“Look and despair,” says The Economist. “A decade ago, Thailand was a shining example – rare proof that in southeast Asia, a vibrant democracy could go hand-in-hand with a thriving economy.”
Now it’s in “disarray” after a court ruled that the prime minister, Yingluck Shinawatra, and nine cabinet ministers, must step down over accusations of nepotism in the appointment of the country’s top security official in 2011.
The background to the case is long and tangled. Briefly, Thailand is locked in a protracted struggle between a populist elected government, and an elite of businessmen, the army, the judiciary and the royal family.
This has been going on ever since Yingluck’s brother Thaksin came to power in 2001 on a political platform that reached out to the rural majority, previously largely ignored by Thailand’s rulers (Thaksin is now in exile after being deposed in a coup in 2006, but clearly pulls the strings from his base in Dubai).
Neither side emerges spotless from the battle. However, the extent to which the establishment has subverted the system in an attempt to oust the Thaksinites is probably the greater sin.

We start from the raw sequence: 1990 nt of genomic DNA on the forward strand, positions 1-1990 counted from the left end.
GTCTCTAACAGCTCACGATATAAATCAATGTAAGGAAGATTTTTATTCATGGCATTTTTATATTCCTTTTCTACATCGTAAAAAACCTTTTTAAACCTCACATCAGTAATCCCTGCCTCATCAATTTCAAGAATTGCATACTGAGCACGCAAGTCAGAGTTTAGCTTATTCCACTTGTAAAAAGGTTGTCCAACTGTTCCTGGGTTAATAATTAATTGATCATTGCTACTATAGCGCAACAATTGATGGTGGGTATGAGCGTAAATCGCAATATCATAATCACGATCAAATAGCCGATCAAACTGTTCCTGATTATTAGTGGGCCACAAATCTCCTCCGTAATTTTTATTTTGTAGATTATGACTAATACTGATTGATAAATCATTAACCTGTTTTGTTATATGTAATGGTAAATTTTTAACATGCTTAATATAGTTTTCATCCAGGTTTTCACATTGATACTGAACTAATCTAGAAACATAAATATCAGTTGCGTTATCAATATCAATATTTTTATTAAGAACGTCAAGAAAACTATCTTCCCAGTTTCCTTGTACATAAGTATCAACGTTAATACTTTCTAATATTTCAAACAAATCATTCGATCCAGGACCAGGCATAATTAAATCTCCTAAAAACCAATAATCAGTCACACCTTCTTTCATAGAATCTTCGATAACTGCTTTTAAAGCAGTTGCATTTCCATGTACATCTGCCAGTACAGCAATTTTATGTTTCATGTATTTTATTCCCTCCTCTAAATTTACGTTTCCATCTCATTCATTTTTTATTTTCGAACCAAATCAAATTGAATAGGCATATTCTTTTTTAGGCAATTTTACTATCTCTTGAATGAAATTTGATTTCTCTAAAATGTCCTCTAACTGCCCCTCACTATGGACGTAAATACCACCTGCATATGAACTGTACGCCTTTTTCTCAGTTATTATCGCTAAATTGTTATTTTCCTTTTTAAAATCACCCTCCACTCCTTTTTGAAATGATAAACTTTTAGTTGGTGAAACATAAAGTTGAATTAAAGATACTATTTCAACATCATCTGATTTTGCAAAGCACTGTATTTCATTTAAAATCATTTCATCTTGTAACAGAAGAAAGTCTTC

None of this is new for Thailand. Even before Thaksin came to power, the country was infamous for frequent coups. This has bred a certain level of acceptance of its ghastly politics: “In the past, international investors have given Thailand the benefit of the doubt, thanks to the economy’s proven ability to bounce back,” notes Pavida Pananond in the Nikkei Asian Review. But this time, the outcome could be different.
The Thai economy is unusually weak: economists expect it to grow at 2.8% this year, roughly half the rate of regional peers, says Michael Peel in the FT. It faces a growing need to improve productivity as rivals such as Vietnam compete for foreign investment.
That will be difficult with its politics now at a complete stalemate and the prospect of violence growing as “Thaksinite supporters threaten conflict on the streets”, says The Economist.
Despite this, markets have barely moved: the MSCI Thailand index is still up 5% this year. In the past, it’s paid to hope for the best whenever Thailand goes though this kind of upheaval – but investors may be too sanguine this time.